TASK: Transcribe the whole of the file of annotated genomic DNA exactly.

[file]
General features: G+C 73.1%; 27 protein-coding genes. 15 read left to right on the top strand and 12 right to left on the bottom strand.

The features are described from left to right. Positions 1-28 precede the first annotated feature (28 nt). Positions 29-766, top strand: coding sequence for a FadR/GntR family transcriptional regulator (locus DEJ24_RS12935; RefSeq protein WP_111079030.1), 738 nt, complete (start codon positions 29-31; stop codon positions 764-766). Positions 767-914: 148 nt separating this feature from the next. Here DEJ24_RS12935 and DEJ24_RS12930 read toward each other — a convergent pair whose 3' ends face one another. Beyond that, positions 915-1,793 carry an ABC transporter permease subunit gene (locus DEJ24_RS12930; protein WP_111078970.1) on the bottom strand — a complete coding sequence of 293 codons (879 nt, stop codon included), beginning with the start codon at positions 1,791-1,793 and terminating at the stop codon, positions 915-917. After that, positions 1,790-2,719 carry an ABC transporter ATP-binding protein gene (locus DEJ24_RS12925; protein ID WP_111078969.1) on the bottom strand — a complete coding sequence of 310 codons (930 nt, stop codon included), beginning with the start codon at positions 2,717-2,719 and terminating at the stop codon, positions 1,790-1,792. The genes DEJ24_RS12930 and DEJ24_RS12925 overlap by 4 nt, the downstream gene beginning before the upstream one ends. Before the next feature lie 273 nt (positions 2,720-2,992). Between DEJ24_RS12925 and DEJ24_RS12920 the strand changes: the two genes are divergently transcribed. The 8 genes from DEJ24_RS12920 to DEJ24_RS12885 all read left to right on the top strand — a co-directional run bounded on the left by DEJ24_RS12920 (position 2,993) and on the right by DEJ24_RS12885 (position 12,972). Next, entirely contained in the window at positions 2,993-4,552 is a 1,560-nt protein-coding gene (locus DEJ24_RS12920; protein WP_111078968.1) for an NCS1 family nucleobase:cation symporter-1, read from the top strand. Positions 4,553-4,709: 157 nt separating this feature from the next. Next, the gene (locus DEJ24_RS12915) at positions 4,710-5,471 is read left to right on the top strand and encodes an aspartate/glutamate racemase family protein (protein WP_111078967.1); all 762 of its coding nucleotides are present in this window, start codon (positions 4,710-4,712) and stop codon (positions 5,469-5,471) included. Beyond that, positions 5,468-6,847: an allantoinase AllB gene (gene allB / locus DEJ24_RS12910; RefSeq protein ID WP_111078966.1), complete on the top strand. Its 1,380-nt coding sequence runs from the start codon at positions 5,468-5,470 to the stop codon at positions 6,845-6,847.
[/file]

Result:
General features: G+C 73.1%; 27 protein-coding genes. 15 read left to right on the top strand and 12 right to left on the bottom strand.

The features are described from left to right. Positions 1-28 precede the first annotated feature (28 nt). Positions 29-766, top strand: coding sequence for a FadR/GntR family transcriptional regulator (locus DEJ24_RS12935; RefSeq protein WP_111079030.1), 738 nt, complete (start codon positions 29-31; stop codon positions 764-766). Positions 767-914: 148 nt separating this feature from the next. Here DEJ24_RS12935 and DEJ24_RS12930 read toward each other — a convergent pair whose 3' ends face one another. Beyond that, positions 915-1,793 carry an ABC transporter permease subunit gene (locus DEJ24_RS12930; protein WP_111078970.1) on the bottom strand — a complete coding sequence of 293 codons (879 nt, stop codon included), beginning with the start codon at positions 1,791-1,793 and terminating at the stop codon, positions 915-917. After that, positions 1,790-2,719 carry an ABC transporter ATP-binding protein gene (locus DEJ24_RS12925; protein ID WP_111078969.1) on the bottom strand — a complete coding sequence of 310 codons (930 nt, stop codon included), beginning with the start codon at positions 2,717-2,719 and terminating at the stop codon, positions 1,790-1,792. The genes DEJ24_RS12930 and DEJ24_RS12925 overlap by 4 nt, the downstream gene beginning before the upstream one ends. Before the next feature lie 273 nt (positions 2,720-2,992). Between DEJ24_RS12925 and DEJ24_RS12920 the strand changes: the two genes are divergently transcribed. The 8 genes from DEJ24_RS12920 to DEJ24_RS12885 all read left to right on the top strand — a co-directional run bounded on the left by DEJ24_RS12920 (position 2,993) and on the right by DEJ24_RS12885 (position 12,972). Next, entirely contained in the window at positions 2,993-4,552 is a 1,560-nt protein-coding gene (locus DEJ24_RS12920; protein WP_111078968.1) for an NCS1 family nucleobase:cation symporter-1, read from the top strand. Positions 4,553-4,709: 157 nt separating this feature from the next. Next, the gene (locus DEJ24_RS12915) at positions 4,710-5,471 is read left to right on the top strand and encodes an aspartate/glutamate racemase family protein (protein WP_111078967.1); all 762 of its coding nucleotides are present in this window, start codon (positions 4,710-4,712) and stop codon (positions 5,469-5,471) included. Beyond that, positions 5,468-6,847: an allantoinase AllB gene (gene allB / locus DEJ24_RS12910; RefSeq protein ID WP_111078966.1), complete on the top strand. Its 1,380-nt coding sequence runs from the start codon at positions 5,468-5,470 to the stop codon at positions 6,845-6,847.